NASA and the Japan Aerospace Exploration Agency are teaming up to launch a new weather satellite in February, the duo announced Thursday.

Known as Global Precipitation Measurement (GPM) Core Observatory satellite, the mission is designed to provide better observations of rain and snowfall throughout the globe, and in doing so, better scientists' understanding of the water and energy cycles behind Earth's climate.

The satellite is scheduled to launch aboard a Japanese H-IIA rocket from the JAXA's Tanegashima Space Center on Feb. 27. The GPM satellite will collect data that will then be used to calibrate precipitation measurements devised by an international network of partner satellites. Together, they will be able to determine when, where and how much rain or snow is occurring worldwide.

"Launching this core observatory and establishing the Global Precipitation Measurement mission is vitally important for environmental research and weather forecasting," said Michael Freilich, director of NASA's Earth Science Division in Washington. "Knowing rain and snow amounts accurately over the whole globe is critical to understanding how weather and climate impact agriculture, fresh water availability, and responses to natural disasters."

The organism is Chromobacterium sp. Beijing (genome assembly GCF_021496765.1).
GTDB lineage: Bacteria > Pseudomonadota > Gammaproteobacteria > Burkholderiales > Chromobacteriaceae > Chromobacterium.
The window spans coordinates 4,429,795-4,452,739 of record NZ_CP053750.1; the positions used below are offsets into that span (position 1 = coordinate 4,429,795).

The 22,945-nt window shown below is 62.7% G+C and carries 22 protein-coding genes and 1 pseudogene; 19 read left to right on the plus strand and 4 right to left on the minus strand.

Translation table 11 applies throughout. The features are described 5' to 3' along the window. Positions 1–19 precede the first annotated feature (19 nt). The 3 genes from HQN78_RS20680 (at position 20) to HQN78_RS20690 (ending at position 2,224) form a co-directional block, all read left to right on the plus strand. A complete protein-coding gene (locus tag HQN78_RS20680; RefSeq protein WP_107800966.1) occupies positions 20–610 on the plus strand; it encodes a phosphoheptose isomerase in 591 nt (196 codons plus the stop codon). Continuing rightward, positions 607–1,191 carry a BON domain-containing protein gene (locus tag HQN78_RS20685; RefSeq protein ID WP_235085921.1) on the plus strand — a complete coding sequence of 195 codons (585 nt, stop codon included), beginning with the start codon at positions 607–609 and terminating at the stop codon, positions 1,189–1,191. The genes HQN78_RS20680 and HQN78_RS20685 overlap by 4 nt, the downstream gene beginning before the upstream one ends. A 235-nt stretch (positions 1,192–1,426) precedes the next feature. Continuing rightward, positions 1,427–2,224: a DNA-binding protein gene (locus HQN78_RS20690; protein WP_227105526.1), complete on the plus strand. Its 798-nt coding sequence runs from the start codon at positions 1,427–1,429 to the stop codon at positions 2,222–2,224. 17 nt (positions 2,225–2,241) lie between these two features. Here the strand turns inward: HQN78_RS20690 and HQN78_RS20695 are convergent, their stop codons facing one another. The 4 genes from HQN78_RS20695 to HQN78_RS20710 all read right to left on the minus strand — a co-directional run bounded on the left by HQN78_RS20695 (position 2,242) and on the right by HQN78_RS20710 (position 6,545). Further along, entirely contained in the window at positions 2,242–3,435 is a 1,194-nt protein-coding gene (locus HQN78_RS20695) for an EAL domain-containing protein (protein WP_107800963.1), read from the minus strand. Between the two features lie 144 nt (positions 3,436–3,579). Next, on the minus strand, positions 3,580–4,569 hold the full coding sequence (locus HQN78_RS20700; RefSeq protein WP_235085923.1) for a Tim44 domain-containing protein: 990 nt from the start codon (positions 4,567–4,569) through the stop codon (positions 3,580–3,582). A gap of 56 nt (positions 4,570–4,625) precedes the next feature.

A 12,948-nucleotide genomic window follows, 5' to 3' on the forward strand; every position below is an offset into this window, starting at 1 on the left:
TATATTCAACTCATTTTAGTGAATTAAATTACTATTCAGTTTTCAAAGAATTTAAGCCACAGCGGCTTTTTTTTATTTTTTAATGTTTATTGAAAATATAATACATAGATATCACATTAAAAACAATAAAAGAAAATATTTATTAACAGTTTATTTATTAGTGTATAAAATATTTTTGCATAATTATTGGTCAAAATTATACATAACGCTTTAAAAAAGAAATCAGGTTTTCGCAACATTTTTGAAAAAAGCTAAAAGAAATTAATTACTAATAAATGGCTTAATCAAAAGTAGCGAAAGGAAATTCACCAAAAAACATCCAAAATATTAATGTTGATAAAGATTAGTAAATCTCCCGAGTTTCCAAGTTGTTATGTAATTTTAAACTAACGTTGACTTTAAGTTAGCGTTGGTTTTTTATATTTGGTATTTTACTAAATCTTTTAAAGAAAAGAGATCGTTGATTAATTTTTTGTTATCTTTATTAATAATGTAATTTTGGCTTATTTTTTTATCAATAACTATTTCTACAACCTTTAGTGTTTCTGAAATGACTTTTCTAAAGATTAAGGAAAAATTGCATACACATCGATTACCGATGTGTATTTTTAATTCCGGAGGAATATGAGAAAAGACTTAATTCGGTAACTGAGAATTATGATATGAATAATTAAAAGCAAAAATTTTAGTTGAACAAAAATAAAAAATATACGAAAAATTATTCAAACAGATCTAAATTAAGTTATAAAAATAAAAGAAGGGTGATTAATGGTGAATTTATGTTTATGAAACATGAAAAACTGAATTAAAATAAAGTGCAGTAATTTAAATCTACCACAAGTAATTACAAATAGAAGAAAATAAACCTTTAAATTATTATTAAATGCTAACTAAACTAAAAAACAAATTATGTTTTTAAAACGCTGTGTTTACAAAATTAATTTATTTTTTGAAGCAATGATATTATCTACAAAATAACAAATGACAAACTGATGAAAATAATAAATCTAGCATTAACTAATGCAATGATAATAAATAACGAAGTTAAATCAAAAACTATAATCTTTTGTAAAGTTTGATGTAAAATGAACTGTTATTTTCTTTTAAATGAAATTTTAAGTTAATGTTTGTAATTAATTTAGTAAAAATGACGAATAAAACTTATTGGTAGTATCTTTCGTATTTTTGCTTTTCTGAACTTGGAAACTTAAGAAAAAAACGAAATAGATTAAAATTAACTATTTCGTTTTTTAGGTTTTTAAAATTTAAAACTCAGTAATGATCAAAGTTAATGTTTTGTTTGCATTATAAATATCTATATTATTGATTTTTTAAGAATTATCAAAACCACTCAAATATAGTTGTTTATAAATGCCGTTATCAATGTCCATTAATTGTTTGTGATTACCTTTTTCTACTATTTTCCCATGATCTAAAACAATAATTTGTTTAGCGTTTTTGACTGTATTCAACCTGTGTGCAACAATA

The new satellite will be joining the ranks of the NASA-NOAA Suomi National Polar-orbiting Partnership mission, launched in 2012 and the NASA-JAXA Tropical Rainfall Measuring Mission (TRMM), launched in 1997, among others.

The GPM Core Observatory will be unique in its ability to observe rainfall and snowfall at 13 different frequencies and transmit radar frequencies to detect ice and both heavy and light rain. The satellite will also be able to measure the size and distribution of raindrops, snowflakes and ice particles.

"We will use data from the GPM mission not only for Earth science research but to improve weather forecasting and respond to meteorological disasters," said Shizuo Yamamoto, executive director of JAXA. "We would also like to aid other countries in the Asian region suffering from flood disasters by providing data for flood alert systems. Our dual-frequency precipitation radar, developed with unique Japanese technologies, plays a central role in the GPM mission."